Wednesday 10 November
There were a few events I’d been keen to attend on Wednesday, but I was also conscious that the end of the second week was fast approaching and I’d not ventured too much further out from the press hub or the plenaries. I decided to wander from the media centre - after bagging one of the seats which, at that point in the week, were becoming pretty high in demand - to the Hydro, to see what was happening in the Action Zone.
As I approached the doors of the inner part of the Hydro, the ones you’d walk through if you were going to “standing” at a gig, there were two guys walking purposefully towards me, faces blank and unfriendly. Glancing at their badges - were they delegates? Press? Politicians? - I saw they were plain-clothed police. Dressed smart, but not in suits, they each had a clear coiled wire reaching from their ear down their neck, and under their collars. They were accompanied by two others, I realised, all walking quickly and clearly trying to get somewhere as quickly but discreetly as possible. I had nothing else to do at that point - the Action Zone could wait - so I decided to follow them, to see if there was anything interesting happening I’d be able to weasel my way into - once again.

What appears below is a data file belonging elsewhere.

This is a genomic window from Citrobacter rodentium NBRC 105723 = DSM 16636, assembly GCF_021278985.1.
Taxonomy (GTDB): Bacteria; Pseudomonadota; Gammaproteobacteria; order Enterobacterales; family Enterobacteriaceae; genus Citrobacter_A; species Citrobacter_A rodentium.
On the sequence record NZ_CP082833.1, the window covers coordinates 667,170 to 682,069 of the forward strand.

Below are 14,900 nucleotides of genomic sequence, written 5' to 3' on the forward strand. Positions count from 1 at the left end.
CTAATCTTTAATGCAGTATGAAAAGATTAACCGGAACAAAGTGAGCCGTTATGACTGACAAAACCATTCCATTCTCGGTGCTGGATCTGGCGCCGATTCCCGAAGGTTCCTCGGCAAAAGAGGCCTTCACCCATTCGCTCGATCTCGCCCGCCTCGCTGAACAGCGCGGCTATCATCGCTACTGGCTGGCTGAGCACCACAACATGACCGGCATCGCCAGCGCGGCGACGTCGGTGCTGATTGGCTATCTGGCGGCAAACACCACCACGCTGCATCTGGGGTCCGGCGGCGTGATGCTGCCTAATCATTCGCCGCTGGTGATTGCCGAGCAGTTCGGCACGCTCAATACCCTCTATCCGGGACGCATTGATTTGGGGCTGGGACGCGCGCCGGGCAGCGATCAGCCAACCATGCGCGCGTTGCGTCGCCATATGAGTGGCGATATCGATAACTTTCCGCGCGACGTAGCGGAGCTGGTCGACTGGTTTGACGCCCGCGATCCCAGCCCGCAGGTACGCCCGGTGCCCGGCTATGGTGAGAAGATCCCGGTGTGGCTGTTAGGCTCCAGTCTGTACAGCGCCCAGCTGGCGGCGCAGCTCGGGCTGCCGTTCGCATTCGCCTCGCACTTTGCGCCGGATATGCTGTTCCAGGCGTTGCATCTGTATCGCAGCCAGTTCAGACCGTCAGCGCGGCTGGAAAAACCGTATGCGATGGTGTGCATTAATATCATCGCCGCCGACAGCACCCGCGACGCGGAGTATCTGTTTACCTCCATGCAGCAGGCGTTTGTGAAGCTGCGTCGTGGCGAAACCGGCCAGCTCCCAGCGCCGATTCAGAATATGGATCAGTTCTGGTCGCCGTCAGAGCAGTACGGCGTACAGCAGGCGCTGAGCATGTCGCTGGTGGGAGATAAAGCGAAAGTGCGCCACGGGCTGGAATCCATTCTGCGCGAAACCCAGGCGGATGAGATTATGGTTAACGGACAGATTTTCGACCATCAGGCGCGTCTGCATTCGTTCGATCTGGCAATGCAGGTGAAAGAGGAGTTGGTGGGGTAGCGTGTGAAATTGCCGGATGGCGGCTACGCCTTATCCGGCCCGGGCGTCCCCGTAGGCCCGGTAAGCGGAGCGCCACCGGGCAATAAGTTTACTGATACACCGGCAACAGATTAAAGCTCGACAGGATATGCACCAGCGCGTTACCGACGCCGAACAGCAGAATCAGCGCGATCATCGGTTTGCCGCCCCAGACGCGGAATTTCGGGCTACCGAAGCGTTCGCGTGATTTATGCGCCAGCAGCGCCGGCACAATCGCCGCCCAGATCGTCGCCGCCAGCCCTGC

"Glancing at their badges - were they delegates? Press? Politicians? - I saw they were plain-clothed police..."
I followed the first guy I’d seen, a couple metres behind, glancing down at my phone whenever he looked around, and feeling pretty spy-like to say the least. I’d seen the new James Bond recently - I knew the gist of this stuff. The issue was they were all at least 6’3” and so my 5’4” frame was having a hard time keeping up without visibly breaking into a run. I pushed on though, and maybe overestimating their speed, ended up next to the bald, smartly-dressed man in the middle of their group.